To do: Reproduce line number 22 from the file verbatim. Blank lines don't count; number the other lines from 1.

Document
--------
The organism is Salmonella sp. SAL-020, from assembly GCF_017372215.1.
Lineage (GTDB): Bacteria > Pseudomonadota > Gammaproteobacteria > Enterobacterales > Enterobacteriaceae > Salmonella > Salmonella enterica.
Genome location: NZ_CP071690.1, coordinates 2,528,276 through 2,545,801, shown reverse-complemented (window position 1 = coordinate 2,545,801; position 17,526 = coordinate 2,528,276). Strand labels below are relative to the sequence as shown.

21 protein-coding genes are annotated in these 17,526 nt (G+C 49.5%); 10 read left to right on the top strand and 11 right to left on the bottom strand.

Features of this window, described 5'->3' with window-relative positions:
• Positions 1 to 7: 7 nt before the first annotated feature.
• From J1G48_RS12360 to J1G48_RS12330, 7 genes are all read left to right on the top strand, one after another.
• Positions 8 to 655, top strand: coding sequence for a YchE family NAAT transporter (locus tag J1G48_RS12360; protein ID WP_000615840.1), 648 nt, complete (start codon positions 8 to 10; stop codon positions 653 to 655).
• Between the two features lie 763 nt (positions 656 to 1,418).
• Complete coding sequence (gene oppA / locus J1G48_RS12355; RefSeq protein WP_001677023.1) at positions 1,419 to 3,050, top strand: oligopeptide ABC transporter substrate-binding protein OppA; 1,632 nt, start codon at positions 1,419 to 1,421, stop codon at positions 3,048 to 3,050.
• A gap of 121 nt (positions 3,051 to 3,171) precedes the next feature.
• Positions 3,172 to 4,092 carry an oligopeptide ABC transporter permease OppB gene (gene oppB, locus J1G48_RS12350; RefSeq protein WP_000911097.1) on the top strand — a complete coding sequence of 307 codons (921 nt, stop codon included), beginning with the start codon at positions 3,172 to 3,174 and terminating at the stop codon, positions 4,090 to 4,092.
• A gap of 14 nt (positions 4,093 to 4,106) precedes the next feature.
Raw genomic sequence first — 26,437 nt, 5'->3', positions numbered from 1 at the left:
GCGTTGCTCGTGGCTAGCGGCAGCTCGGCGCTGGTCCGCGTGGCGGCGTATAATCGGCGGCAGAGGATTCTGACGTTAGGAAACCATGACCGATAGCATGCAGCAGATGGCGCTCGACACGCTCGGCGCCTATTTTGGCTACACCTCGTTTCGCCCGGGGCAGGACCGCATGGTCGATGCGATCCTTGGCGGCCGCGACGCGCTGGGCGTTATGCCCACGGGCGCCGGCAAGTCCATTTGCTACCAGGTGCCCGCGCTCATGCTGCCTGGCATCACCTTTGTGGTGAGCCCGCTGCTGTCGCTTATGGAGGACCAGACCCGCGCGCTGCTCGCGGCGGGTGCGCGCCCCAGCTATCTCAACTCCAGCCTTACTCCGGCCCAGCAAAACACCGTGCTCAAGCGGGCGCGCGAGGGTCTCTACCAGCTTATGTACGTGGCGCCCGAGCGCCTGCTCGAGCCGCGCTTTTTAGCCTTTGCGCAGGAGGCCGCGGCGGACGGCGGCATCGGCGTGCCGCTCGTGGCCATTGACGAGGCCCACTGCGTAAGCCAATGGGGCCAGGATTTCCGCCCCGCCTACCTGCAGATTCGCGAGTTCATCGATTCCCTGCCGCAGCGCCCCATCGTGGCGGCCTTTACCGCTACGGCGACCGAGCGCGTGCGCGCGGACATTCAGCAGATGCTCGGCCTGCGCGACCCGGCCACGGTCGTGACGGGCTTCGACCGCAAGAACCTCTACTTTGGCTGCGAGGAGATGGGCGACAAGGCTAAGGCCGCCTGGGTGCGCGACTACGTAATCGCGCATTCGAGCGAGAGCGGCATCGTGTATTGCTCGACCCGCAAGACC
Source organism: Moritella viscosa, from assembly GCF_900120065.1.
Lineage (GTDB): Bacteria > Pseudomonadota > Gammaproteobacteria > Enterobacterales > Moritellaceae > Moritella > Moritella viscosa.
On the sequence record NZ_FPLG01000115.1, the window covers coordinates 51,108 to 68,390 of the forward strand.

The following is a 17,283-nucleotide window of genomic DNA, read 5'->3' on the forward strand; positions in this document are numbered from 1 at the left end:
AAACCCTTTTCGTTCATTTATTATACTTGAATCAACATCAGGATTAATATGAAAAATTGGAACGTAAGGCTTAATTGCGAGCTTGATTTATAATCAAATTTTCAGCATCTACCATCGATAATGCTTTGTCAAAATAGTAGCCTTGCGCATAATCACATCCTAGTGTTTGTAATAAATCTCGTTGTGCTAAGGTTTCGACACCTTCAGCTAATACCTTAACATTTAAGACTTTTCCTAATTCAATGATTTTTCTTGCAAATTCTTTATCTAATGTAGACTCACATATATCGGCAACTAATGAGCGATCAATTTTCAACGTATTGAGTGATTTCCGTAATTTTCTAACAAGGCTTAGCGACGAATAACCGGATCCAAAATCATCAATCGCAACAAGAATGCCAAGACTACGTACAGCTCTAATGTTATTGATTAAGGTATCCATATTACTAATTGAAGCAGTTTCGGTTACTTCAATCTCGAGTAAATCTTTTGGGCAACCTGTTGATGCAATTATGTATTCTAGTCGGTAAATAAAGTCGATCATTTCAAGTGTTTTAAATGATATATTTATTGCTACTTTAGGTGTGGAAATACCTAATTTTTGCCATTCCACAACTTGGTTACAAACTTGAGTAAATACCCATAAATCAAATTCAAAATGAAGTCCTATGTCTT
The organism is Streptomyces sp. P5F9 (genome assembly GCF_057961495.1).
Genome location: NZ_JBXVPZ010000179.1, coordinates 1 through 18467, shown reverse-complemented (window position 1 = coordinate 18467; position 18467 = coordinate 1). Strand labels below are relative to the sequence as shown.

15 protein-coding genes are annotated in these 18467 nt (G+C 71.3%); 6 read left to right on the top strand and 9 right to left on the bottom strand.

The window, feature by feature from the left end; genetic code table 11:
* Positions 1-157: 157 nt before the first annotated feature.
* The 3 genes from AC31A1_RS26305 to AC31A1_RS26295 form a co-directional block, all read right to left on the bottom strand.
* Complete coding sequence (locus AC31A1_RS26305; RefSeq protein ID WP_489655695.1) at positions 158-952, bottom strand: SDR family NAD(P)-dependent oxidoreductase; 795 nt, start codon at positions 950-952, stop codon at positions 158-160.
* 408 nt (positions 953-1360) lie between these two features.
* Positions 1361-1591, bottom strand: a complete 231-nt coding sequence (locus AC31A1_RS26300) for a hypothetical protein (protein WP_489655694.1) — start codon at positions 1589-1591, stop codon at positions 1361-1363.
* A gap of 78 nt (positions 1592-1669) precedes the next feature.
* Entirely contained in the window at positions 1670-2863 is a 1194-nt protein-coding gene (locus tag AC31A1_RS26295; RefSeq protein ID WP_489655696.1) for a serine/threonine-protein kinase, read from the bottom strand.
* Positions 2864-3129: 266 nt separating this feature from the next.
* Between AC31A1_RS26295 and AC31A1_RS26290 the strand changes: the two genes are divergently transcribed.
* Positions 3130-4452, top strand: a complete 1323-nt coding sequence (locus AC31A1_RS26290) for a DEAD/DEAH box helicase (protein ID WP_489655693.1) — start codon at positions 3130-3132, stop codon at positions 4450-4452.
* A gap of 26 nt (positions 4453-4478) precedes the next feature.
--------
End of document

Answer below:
Genome location: NZ_JBXVPZ010000179.1, coordinates 1 through 18467, shown reverse-complemented (window position 1 = coordinate 18467; position 18467 = coordinate 1). Strand labels below are relative to the sequence as shown.